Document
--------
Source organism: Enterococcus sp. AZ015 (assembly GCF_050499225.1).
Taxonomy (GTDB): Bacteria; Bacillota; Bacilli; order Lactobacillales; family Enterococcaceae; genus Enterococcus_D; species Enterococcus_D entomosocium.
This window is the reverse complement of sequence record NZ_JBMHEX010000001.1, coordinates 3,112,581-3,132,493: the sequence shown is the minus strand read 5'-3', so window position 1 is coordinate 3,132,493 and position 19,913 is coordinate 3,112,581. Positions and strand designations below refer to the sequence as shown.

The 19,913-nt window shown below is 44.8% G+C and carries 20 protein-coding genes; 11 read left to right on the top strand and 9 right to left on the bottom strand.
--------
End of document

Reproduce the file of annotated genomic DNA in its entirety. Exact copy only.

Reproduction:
Source organism: Enterococcus sp. AZ015 (assembly GCF_050499225.1).
Taxonomy (GTDB): Bacteria; Bacillota; Bacilli; order Lactobacillales; family Enterococcaceae; genus Enterococcus_D; species Enterococcus_D entomosocium.
This window is the reverse complement of sequence record NZ_JBMHEX010000001.1, coordinates 3,112,581-3,132,493: the sequence shown is the minus strand read 5'-3', so window position 1 is coordinate 3,132,493 and position 19,913 is coordinate 3,112,581. Positions and strand designations below refer to the sequence as shown.

The 19,913-nt window shown below is 44.8% G+C and carries 20 protein-coding genes; 11 read left to right on the top strand and 9 right to left on the bottom strand.